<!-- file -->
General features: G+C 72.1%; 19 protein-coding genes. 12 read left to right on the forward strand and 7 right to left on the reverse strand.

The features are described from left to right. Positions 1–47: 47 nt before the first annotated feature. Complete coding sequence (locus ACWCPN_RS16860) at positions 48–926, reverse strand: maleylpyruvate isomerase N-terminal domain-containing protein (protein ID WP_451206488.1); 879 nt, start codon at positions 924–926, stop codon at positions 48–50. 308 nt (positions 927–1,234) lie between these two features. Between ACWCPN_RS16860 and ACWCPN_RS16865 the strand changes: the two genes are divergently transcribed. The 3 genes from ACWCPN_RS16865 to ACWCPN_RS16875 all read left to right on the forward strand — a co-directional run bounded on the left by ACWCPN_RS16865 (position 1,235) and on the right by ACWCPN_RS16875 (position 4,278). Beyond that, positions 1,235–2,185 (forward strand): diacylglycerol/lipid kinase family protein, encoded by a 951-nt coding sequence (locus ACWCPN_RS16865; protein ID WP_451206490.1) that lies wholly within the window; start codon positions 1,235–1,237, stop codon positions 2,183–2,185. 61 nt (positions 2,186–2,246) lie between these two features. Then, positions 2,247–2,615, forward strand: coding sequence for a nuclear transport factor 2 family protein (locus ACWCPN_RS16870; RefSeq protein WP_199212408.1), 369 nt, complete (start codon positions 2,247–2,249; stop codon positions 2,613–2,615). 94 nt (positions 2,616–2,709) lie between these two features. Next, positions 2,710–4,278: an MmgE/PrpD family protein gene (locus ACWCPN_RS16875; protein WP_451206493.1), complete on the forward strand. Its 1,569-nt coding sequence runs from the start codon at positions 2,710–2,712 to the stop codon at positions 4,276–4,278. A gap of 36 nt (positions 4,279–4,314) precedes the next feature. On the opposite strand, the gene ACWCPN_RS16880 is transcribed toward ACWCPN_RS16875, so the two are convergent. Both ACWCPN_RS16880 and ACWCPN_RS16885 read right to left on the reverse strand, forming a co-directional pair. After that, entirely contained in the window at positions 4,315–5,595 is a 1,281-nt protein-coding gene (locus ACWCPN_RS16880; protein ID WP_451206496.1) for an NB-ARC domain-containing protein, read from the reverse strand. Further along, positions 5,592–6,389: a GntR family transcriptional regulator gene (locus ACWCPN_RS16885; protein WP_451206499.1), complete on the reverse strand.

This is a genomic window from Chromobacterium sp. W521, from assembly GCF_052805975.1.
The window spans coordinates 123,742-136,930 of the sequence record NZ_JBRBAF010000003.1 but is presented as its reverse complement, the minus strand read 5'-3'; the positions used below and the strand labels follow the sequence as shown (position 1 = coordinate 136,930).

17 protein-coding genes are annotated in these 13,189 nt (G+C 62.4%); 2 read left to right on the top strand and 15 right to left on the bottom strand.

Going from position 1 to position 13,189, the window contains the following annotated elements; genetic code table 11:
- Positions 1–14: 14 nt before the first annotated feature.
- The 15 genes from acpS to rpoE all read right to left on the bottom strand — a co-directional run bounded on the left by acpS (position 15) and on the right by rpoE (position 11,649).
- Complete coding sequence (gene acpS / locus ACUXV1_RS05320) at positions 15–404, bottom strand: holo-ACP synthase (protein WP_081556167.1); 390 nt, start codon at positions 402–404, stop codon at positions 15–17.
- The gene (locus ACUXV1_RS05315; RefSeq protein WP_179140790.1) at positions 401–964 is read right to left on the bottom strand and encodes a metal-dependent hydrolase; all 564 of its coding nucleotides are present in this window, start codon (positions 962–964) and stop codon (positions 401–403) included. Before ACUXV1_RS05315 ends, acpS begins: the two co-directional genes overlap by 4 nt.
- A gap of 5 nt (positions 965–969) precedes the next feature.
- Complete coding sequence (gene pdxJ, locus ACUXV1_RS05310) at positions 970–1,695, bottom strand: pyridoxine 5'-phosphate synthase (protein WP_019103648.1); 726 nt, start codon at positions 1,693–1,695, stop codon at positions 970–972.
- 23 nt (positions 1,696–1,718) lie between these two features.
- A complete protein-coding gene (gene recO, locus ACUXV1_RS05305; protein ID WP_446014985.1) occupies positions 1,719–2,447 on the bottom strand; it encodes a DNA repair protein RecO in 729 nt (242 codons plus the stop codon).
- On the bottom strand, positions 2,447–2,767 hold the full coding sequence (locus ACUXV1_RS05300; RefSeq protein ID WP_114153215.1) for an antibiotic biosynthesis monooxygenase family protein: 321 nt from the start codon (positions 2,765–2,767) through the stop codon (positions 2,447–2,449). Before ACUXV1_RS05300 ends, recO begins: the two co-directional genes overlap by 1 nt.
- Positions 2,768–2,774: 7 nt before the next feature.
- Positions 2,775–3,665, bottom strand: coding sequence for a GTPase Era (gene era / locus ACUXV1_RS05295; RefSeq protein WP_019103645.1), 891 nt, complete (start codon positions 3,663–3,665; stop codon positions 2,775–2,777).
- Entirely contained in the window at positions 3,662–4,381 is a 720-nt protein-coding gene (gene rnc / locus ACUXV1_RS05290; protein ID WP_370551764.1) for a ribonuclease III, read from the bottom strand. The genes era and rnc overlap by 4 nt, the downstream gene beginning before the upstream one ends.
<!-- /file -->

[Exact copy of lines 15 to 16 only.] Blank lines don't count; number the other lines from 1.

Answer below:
- On the bottom strand, positions 2,447–2,767 hold the full coding sequence (locus ACUXV1_RS05300; RefSeq protein ID WP_114153215.1) for an antibiotic biosynthesis monooxygenase family protein: 321 nt from the start codon (positions 2,765–2,767) through the stop codon (positions 2,447–2,449). Before ACUXV1_RS05300 ends, recO begins: the two co-directional genes overlap by 1 nt.
- Positions 2,768–2,774: 7 nt before the next feature.